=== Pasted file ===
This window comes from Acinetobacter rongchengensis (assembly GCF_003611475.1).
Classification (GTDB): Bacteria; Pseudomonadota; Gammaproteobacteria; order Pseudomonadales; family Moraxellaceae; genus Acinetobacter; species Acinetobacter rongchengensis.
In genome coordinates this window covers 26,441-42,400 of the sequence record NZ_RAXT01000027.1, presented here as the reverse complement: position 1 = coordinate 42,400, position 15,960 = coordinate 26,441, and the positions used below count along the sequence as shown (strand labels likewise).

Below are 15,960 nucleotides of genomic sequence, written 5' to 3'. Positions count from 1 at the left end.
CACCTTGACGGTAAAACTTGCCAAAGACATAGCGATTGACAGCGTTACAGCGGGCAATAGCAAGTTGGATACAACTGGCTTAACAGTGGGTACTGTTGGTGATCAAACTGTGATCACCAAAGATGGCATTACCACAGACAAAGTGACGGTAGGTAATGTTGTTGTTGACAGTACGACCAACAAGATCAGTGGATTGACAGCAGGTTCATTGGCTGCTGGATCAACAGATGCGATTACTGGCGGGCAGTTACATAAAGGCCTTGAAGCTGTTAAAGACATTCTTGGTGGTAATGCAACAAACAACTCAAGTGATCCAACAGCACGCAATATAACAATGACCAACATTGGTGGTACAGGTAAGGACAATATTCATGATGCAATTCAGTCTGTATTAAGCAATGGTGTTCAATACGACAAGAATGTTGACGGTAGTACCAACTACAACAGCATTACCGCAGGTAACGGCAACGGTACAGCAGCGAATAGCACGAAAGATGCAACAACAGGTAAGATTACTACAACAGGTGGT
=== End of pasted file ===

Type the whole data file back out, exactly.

This window comes from Acinetobacter rongchengensis (assembly GCF_003611475.1).
Classification (GTDB): Bacteria; Pseudomonadota; Gammaproteobacteria; order Pseudomonadales; family Moraxellaceae; genus Acinetobacter; species Acinetobacter rongchengensis.
In genome coordinates this window covers 26,441-42,400 of the sequence record NZ_RAXT01000027.1, presented here as the reverse complement: position 1 = coordinate 42,400, position 15,960 = coordinate 26,441, and the positions used below count along the sequence as shown (strand labels likewise).

Below are 15,960 nucleotides of genomic sequence, written 5' to 3'. Positions count from 1 at the left end.
CACCTTGACGGTAAAACTTGCCAAAGACATAGCGATTGACAGCGTTACAGCGGGCAATAGCAAGTTGGATACAACTGGCTTAACAGTGGGTACTGTTGGTGATCAAACTGTGATCACCAAAGATGGCATTACCACAGACAAAGTGACGGTAGGTAATGTTGTTGTTGACAGTACGACCAACAAGATCAGTGGATTGACAGCAGGTTCATTGGCTGCTGGATCAACAGATGCGATTACTGGCGGGCAGTTACATAAAGGCCTTGAAGCTGTTAAAGACATTCTTGGTGGTAATGCAACAAACAACTCAAGTGATCCAACAGCACGCAATATAACAATGACCAACATTGGTGGTACAGGTAAGGACAATATTCATGATGCAATTCAGTCTGTATTAAGCAATGGTGTTCAATACGACAAGAATGTTGACGGTAGTACCAACTACAACAGCATTACCGCAGGTAACGGCAACGGTACAGCAGCGAATAGCACGAAAGATGCAACAACAGGTAAGATTACTACAACAGGTGGT